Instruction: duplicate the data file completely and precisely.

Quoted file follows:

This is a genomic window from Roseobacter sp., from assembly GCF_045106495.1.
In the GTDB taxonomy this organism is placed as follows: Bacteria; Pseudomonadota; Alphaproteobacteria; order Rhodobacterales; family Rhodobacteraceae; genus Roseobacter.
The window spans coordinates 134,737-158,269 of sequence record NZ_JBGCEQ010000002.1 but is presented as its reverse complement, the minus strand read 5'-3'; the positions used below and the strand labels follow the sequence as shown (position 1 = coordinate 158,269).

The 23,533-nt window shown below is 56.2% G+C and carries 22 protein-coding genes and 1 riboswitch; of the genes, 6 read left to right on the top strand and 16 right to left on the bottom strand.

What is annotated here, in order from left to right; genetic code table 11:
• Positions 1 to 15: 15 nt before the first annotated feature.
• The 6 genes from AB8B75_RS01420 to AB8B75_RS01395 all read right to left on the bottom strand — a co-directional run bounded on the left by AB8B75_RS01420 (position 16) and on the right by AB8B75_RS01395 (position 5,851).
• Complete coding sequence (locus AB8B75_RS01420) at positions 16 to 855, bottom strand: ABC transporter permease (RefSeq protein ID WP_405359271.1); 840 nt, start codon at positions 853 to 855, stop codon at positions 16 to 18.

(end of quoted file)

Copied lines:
This is a genomic window from Roseobacter sp., from assembly GCF_045106495.1.
In the GTDB taxonomy this organism is placed as follows: Bacteria; Pseudomonadota; Alphaproteobacteria; order Rhodobacterales; family Rhodobacteraceae; genus Roseobacter.
The window spans coordinates 134,737-158,269 of sequence record NZ_JBGCEQ010000002.1 but is presented as its reverse complement, the minus strand read 5'-3'; the positions used below and the strand labels follow the sequence as shown (position 1 = coordinate 158,269).

The 23,533-nt window shown below is 56.2% G+C and carries 22 protein-coding genes and 1 riboswitch; of the genes, 6 read left to right on the top strand and 16 right to left on the bottom strand.

What is annotated here, in order from left to right; genetic code table 11:
• Positions 1 to 15: 15 nt before the first annotated feature.
• The 6 genes from AB8B75_RS01420 to AB8B75_RS01395 all read right to left on the bottom strand — a co-directional run bounded on the left by AB8B75_RS01420 (position 16) and on the right by AB8B75_RS01395 (position 5,851).
• Complete coding sequence (locus AB8B75_RS01420) at positions 16 to 855, bottom strand: ABC transporter permease (RefSeq protein ID WP_405359271.1); 840 nt, start codon at positions 853 to 855, stop codon at positions 16 to 18.